I’ve noticed a trend recently with small business owners. As the world of Social Media Ads, Billboards, Sponsorships, and TV Commercials gets increasingly complex and crowded, small business owners are turning to offline or organic sources for their new leads.

There is a resurgence in the small business community of focus on referrals, word of mouth, and person-to-person networking. I love it!

This trend is leading some business owners to pride themselves on not spending any money on marketing. This trend is great. There are few things I hate more than wasting money on ineffective advertising.

But there’s a dark side to this trend. While many of these businesses are growing, I can guarantee you they are leaving money on the table. 

In this article, I want to show you how you can minimize your advertising costs and maximize your growth. To do so, we’ll talk about the difference between marketing costs and advertising costs, and talk about how an investment in marketing can compound the impact of whatever growth strategy you already have working for you.

Advertising costs

Advertising costs include paid search, social media ads, billboards, sponsorships, direct mail, etc. What these all have in common is that they require an ongoing expense month after month to keep them active. Advertising costs get really expensive really fast. Especially in the more traditional space, it takes a ton of money to get in front of customers enough times for them to take notice. Consumers today are incredibly skilled at ignoring advertising.

Even with all the data available to us today, it can be challenging to trace sales back to which advertising channels work for your business and which ones don’t.

Add it all up, and you’ve got an expensive machine that needs to be fed again and again to keep it going. These costs can crush a small business, and many savvy entrepreneurs know it. 

However, marketing costs are different.

Marketing costs

Marketing costs are one-time expenses that provide you with value continuously and indefinitely. Marketing costs create assets for your business that you pay for once and then re-use again and again for free! Click To Tweet They work around the clock and need no extra effort from you. Examples are brand narratives, website content, sales scripts, lead magnets, and automated email campaigns.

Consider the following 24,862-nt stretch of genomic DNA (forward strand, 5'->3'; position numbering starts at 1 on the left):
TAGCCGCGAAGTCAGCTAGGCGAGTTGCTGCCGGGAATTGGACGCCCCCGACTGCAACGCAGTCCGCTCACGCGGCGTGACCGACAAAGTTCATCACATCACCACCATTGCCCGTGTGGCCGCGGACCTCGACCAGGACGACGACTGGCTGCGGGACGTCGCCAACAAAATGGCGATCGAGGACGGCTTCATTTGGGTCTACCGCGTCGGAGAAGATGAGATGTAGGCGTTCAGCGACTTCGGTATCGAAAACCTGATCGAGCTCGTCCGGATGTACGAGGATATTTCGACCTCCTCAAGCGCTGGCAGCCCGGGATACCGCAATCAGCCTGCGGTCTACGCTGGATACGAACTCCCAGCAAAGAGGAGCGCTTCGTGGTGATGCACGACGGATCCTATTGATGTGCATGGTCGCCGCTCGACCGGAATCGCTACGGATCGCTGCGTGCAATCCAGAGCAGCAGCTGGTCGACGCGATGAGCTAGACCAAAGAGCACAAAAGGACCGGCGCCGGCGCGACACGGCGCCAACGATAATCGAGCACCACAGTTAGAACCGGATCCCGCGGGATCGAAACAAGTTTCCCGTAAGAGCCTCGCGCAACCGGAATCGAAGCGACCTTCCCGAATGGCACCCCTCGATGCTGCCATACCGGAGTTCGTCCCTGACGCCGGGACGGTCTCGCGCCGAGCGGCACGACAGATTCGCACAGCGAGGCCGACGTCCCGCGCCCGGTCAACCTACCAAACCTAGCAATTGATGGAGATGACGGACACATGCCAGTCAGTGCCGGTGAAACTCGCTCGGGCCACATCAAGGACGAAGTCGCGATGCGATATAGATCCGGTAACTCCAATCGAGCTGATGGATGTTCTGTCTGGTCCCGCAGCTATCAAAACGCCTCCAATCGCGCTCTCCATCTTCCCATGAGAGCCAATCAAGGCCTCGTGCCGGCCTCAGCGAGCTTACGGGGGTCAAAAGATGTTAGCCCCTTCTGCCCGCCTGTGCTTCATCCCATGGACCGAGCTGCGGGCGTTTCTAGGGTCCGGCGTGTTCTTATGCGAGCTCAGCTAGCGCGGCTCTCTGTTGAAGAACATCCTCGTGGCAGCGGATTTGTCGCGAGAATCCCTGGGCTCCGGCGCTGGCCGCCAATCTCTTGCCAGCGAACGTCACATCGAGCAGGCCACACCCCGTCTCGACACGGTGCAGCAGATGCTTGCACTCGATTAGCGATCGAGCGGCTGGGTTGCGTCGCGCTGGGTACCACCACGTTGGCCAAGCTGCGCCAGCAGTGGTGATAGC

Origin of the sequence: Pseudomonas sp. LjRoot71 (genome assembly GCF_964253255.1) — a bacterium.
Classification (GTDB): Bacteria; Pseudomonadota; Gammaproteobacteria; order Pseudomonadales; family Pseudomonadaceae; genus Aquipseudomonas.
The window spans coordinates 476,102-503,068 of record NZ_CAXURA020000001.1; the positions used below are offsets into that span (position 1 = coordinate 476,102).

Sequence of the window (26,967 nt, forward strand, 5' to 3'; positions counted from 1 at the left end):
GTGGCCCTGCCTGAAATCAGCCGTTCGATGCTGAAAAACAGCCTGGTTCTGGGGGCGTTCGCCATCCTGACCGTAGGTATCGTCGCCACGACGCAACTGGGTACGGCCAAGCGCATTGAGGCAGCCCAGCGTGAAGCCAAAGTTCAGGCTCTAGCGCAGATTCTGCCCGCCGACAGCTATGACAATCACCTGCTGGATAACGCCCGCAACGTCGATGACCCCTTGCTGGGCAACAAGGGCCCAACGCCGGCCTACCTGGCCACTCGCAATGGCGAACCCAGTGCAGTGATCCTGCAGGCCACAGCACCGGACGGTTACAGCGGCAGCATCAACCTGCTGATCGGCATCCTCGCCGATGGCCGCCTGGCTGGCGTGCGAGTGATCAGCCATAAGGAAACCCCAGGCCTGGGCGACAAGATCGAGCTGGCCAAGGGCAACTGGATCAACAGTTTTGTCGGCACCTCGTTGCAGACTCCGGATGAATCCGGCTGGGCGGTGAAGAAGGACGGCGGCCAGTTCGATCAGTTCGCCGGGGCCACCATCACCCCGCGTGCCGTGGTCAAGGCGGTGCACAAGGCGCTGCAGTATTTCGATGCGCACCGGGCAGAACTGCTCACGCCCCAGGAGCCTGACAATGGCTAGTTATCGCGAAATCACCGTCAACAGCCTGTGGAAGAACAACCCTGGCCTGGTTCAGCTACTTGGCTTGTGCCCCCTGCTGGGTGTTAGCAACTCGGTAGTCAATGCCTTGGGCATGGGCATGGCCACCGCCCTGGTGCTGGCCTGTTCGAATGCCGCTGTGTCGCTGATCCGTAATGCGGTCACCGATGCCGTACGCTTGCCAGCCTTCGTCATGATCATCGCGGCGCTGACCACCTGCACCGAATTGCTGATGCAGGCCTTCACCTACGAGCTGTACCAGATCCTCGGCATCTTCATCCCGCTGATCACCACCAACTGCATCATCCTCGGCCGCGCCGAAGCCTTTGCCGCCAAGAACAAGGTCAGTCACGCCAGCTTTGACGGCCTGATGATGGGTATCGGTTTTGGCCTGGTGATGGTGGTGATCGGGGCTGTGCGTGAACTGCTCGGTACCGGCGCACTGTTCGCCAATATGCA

These “evergreen” marketing assets provide a massive return on investment because they last so long. They can also be used to amplify any existing strategy. 

  • A brand narrative gives you a simple way to filter all the words you use to talk to customers online and offline so that you offer one clear, compelling story, consistently.
  • A great website makes it easier for your customers to refer your business to their friends and colleagues comfortably. 
  • A lead magnet can transform curious browsers into buyers and add tremendous value to your customers in the process.
  • Automated email campaigns can meet your potential customers right where they are and walk them step-by-step through a process you define to help them get to know you better and to help you earn their trust.
  • Aligning your sales process to your brand narrative will increase sales and make it possible to scale your sales process. It will allow you go beyond your own conversations and make it possible to build a top-notch sales team from the very beginning.

As you can see, while you are right to be concerned about wasting money on ineffective advertising, you are limiting your businesses growth by not investing in marketing

I firmly believe marketing can be one of the best investments in one of the most valuable assets for your business.